During much of the past two years, schools have been a physical no-go zone for almost everyone but staff and children, forcing school leaders to look for new ways to work with parents.
Many schools – and parents – have discovered the benefits of online parents’ evenings, with technology making the process of booking and managing time slots much easier for everyone involved.
Furthermore, the option of attending the meeting remotely has meant that parents are more likely to attend.
There are many benefits of virtual parents’ evenings. To start with, the evenings themselves tend to run more smoothly as each meeting is forced to keep to time.
With the length of each appointment controlled by whichever platform is being used, conversations must be to the point and cannot drag over into the next meeting. “Computer says no” is far more compelling than a teacher desperately trying to bring the meeting to a close whilst the family in front of them is determined to continue.
Conversations have tended to become more focused in their nature.
Historically, the discussion at parents’ evenings centred on children’s learning and progress, before moving on to goals and targets for the rest of the year.
However, the first part here is merely about providing historic information, when it is the second part that is the most important.
With conversations forced to be shorter, schools are providing information to parents before the meeting begins, often in the form of continuous reporting. This helps to ensure that questions are more pertinent and potentially fewer in number.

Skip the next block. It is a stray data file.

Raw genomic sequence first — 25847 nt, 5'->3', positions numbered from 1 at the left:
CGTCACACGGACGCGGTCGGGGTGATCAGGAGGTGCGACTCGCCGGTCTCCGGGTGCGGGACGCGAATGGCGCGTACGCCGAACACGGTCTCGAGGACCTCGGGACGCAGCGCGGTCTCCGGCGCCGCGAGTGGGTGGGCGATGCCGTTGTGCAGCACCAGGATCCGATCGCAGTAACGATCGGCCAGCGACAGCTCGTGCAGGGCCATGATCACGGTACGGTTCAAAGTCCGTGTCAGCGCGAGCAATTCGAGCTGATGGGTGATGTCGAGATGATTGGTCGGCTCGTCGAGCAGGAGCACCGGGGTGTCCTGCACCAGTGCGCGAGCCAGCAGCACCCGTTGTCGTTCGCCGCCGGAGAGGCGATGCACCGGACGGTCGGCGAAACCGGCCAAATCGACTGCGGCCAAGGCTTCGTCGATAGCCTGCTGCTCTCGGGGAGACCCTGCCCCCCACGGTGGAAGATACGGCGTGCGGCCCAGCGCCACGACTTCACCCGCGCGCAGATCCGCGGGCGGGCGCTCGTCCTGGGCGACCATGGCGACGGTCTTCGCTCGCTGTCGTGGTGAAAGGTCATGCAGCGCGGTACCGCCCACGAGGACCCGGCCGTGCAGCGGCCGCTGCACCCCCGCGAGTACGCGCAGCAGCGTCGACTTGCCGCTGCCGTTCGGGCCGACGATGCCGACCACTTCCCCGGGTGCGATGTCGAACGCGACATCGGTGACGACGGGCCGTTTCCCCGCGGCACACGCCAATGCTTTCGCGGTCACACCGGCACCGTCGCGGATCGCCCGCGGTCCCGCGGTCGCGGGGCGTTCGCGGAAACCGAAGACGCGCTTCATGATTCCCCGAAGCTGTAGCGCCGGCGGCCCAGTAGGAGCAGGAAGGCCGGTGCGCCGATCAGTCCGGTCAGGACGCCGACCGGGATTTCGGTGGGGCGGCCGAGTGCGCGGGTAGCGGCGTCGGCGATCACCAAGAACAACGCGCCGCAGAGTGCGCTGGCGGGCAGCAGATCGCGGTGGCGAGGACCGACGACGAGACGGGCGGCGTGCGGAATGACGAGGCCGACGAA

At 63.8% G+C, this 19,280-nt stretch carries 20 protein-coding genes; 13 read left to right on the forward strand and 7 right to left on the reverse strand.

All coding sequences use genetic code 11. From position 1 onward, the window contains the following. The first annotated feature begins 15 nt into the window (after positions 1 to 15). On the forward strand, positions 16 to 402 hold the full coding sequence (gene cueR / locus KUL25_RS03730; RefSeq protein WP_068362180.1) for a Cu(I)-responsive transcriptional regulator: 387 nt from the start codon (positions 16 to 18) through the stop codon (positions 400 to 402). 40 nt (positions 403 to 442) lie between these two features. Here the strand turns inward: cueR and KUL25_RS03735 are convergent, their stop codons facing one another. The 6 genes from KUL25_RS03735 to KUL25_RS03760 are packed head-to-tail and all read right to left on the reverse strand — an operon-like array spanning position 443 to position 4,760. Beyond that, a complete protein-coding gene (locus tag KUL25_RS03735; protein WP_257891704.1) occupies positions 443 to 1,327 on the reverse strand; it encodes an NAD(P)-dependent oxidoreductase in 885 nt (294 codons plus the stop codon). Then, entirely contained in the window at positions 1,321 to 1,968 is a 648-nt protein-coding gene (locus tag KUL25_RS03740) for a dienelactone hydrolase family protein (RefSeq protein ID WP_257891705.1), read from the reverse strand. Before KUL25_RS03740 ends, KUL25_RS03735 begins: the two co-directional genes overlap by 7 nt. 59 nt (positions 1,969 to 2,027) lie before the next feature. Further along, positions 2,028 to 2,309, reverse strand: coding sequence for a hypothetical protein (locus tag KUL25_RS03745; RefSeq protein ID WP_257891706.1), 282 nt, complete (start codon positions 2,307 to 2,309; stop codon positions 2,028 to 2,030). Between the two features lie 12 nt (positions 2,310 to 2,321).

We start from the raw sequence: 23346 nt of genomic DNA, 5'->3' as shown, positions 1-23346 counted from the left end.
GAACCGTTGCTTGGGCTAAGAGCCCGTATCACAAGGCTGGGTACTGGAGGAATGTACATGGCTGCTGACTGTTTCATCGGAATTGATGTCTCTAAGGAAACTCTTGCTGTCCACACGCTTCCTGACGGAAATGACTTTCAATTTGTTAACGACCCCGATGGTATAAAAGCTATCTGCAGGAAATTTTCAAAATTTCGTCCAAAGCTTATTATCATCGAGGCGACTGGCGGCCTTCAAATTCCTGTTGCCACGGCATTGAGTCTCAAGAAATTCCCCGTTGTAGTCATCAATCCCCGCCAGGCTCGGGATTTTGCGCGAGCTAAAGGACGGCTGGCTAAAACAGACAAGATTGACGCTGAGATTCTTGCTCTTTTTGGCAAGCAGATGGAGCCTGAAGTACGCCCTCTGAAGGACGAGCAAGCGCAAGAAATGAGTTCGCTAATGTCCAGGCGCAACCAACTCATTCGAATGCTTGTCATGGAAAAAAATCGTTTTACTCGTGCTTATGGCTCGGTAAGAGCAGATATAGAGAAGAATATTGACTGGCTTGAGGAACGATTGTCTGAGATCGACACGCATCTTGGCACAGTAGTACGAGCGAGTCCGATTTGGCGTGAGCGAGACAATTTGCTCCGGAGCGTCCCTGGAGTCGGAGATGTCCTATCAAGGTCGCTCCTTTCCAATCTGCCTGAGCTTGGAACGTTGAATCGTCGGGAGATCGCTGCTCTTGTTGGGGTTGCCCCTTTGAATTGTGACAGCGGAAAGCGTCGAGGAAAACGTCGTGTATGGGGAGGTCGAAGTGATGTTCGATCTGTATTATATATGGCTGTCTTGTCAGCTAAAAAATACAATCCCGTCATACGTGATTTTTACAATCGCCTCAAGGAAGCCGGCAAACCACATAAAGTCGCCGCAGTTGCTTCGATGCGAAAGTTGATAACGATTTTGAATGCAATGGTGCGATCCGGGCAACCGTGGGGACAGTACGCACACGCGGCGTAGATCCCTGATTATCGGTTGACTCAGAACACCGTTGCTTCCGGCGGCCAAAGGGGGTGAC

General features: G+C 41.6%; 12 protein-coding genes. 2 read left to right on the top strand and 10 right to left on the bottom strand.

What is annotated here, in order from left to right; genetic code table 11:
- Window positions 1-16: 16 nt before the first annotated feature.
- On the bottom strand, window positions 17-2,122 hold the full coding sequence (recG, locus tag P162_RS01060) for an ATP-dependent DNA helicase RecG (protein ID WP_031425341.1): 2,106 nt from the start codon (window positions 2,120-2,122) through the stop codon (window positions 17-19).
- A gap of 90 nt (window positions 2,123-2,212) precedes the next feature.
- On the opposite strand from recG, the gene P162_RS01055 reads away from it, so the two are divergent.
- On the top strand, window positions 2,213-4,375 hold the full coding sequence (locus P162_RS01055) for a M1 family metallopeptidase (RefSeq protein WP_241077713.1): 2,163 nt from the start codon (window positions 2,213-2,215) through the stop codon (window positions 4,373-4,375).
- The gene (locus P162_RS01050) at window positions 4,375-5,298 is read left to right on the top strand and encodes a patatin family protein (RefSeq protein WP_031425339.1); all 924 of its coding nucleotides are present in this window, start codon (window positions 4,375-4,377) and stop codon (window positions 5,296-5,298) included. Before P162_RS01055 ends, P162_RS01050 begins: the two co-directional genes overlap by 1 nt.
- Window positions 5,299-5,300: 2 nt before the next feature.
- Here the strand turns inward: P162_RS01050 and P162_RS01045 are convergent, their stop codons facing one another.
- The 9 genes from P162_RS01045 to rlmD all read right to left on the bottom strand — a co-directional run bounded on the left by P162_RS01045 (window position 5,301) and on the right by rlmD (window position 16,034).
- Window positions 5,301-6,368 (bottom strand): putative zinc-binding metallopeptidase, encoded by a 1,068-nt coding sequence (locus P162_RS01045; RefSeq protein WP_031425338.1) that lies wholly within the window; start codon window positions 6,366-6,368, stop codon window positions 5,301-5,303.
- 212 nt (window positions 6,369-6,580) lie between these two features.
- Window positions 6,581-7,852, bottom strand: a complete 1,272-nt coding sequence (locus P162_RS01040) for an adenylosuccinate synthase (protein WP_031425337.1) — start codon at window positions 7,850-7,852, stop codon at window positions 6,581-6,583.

Sticking to the point
Parents don’t need teachers to read grades to them – that much can be communicated continuously through the year.
What they need is advice on the actions to take following those grades.
Education is an interaction between the different parties involved: teachers, children and parents, and the human element of this process is an essential one.
Unfortunately, the real benefits of these discussions can all too easily get lost while we talk about learning and results.
Of course, you can’t change parents’ evenings overnight. If you are going to engage parents in this way, then some of their previous assumptions will need to be challenged.
They need to understand that ups and downs are a normal part of children’s progress – in other words, that they don’t need to contact the school every time there is a change.
Many teachers have already discovered that flipped learning allows them to spend time more effectively with children, and there is no reason why the same strategy should not work with parents as well.
Technology is allowing us to focus on the purpose of parents’ evenings and to look at how we might use them more effectively. They have become a forum through which to discuss how to improve a child’s learning, rather than a snatched conversation in which to cram a whole term’s worth of feedback.
Improve your feedback from virtual parents’ evenings with this suggested questionnaire for parents. Ask parents to complete it then review new procedures for next term’s meeting.
Did you find it easy to book an appointment slot? Yes/No
Was five minutes enough time to discuss your child’s progress? Yes/No
Did you feel able to ask the questions you and your child needed to? Agree/Disagree/Other (please specify)
Did you feel your child’s teacher knows your child? Yes/No/Other (please specify)
Did you feel informed about your child’s learning plan and next steps? Yes/No/Other (please specify)
Do you have any other comments or areas we could improve on for our parents’ evening next term?
Simon Hay is co-founder and CEO at Firefly, the school engagement platform. Find a short guide to effectively managing virtual parents’ evenings here.